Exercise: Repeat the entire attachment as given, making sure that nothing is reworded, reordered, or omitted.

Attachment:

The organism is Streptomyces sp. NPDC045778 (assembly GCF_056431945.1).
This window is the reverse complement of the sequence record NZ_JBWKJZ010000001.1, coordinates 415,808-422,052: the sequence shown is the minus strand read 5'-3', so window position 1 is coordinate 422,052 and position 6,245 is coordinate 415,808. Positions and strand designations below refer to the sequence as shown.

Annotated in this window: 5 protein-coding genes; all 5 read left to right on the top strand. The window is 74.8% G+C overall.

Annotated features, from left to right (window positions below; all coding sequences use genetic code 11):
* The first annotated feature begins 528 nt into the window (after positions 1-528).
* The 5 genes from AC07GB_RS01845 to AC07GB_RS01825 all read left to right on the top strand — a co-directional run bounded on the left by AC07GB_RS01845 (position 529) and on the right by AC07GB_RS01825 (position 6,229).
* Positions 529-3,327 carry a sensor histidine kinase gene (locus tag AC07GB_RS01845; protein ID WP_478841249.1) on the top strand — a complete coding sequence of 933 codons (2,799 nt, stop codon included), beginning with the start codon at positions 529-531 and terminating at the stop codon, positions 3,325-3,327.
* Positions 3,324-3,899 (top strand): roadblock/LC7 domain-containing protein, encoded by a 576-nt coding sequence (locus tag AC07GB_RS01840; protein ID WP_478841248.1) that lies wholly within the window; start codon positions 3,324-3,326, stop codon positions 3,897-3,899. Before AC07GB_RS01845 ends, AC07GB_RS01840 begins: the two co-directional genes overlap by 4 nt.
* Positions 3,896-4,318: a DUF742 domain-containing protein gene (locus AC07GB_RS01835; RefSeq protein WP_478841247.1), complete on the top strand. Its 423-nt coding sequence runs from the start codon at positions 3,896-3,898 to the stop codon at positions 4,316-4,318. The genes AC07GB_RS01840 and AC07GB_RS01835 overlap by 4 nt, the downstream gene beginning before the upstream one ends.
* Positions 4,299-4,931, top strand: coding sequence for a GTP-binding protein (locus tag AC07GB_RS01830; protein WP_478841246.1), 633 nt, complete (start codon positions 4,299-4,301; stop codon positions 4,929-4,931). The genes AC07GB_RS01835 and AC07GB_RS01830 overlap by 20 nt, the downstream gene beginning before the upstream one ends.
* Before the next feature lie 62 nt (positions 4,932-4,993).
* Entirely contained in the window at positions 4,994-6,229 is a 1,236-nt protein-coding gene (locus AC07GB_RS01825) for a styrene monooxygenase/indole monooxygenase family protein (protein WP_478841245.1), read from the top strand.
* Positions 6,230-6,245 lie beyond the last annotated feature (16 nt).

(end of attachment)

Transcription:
The organism is Streptomyces sp. NPDC045778 (assembly GCF_056431945.1).
This window is the reverse complement of the sequence record NZ_JBWKJZ010000001.1, coordinates 415,808-422,052: the sequence shown is the minus strand read 5'-3', so window position 1 is coordinate 422,052 and position 6,245 is coordinate 415,808. Positions and strand designations below refer to the sequence as shown.

Annotated in this window: 5 protein-coding genes; all 5 read left to right on the top strand. The window is 74.8% G+C overall.

Annotated features, from left to right (window positions below; all coding sequences use genetic code 11):
* The first annotated feature begins 528 nt into the window (after positions 1-528).
* The 5 genes from AC07GB_RS01845 to AC07GB_RS01825 all read left to right on the top strand — a co-directional run bounded on the left by AC07GB_RS01845 (position 529) and on the right by AC07GB_RS01825 (position 6,229).
* Positions 529-3,327 carry a sensor histidine kinase gene (locus tag AC07GB_RS01845; protein ID WP_478841249.1) on the top strand — a complete coding sequence of 933 codons (2,799 nt, stop codon included), beginning with the start codon at positions 529-531 and terminating at the stop codon, positions 3,325-3,327.
* Positions 3,324-3,899 (top strand): roadblock/LC7 domain-containing protein, encoded by a 576-nt coding sequence (locus tag AC07GB_RS01840; protein ID WP_478841248.1) that lies wholly within the window; start codon positions 3,324-3,326, stop codon positions 3,897-3,899. Before AC07GB_RS01845 ends, AC07GB_RS01840 begins: the two co-directional genes overlap by 4 nt.
* Positions 3,896-4,318: a DUF742 domain-containing protein gene (locus AC07GB_RS01835; RefSeq protein WP_478841247.1), complete on the top strand. Its 423-nt coding sequence runs from the start codon at positions 3,896-3,898 to the stop codon at positions 4,316-4,318. The genes AC07GB_RS01840 and AC07GB_RS01835 overlap by 4 nt, the downstream gene beginning before the upstream one ends.
* Positions 4,299-4,931, top strand: coding sequence for a GTP-binding protein (locus tag AC07GB_RS01830; protein WP_478841246.1), 633 nt, complete (start codon positions 4,299-4,301; stop codon positions 4,929-4,931). The genes AC07GB_RS01835 and AC07GB_RS01830 overlap by 20 nt, the downstream gene beginning before the upstream one ends.
* Before the next feature lie 62 nt (positions 4,932-4,993).
* Entirely contained in the window at positions 4,994-6,229 is a 1,236-nt protein-coding gene (locus AC07GB_RS01825) for a styrene monooxygenase/indole monooxygenase family protein (protein WP_478841245.1), read from the top strand.
* Positions 6,230-6,245 lie beyond the last annotated feature (16 nt).